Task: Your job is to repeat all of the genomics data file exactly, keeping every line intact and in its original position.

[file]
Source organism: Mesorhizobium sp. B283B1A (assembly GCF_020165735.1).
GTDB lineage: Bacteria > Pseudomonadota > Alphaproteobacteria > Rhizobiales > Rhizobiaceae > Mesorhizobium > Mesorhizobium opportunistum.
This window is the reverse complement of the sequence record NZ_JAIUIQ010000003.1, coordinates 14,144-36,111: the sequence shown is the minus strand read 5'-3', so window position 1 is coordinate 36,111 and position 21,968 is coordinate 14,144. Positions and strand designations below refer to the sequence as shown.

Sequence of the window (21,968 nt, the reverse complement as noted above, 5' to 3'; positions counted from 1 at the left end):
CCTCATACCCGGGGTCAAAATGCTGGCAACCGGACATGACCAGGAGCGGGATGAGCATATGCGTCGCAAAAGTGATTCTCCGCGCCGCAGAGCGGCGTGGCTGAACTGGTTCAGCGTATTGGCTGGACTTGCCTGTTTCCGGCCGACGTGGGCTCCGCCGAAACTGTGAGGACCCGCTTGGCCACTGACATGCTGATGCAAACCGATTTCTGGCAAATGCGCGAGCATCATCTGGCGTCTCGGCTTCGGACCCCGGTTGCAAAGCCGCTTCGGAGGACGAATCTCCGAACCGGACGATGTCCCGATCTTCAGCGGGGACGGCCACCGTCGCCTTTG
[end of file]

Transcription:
Source organism: Mesorhizobium sp. B283B1A (assembly GCF_020165735.1).
GTDB lineage: Bacteria > Pseudomonadota > Alphaproteobacteria > Rhizobiales > Rhizobiaceae > Mesorhizobium > Mesorhizobium opportunistum.
This window is the reverse complement of the sequence record NZ_JAIUIQ010000003.1, coordinates 14,144-36,111: the sequence shown is the minus strand read 5'-3', so window position 1 is coordinate 36,111 and position 21,968 is coordinate 14,144. Positions and strand designations below refer to the sequence as shown.

Sequence of the window (21,968 nt, the reverse complement as noted above, 5' to 3'; positions counted from 1 at the left end):
CCTCATACCCGGGGTCAAAATGCTGGCAACCGGACATGACCAGGAGCGGGATGAGCATATGCGTCGCAAAAGTGATTCTCCGCGCCGCAGAGCGGCGTGGCTGAACTGGTTCAGCGTATTGGCTGGACTTGCCTGTTTCCGGCCGACGTGGGCTCCGCCGAAACTGTGAGGACCCGCTTGGCCACTGACATGCTGATGCAAACCGATTTCTGGCAAATGCGCGAGCATCATCTGGCGTCTCGGCTTCGGACCCCGGTTGCAAAGCCGCTTCGGAGGACGAATCTCCGAACCGGACGATGTCCCGATCTTCAGCGGGGACGGCCACCGTCGCCTTTG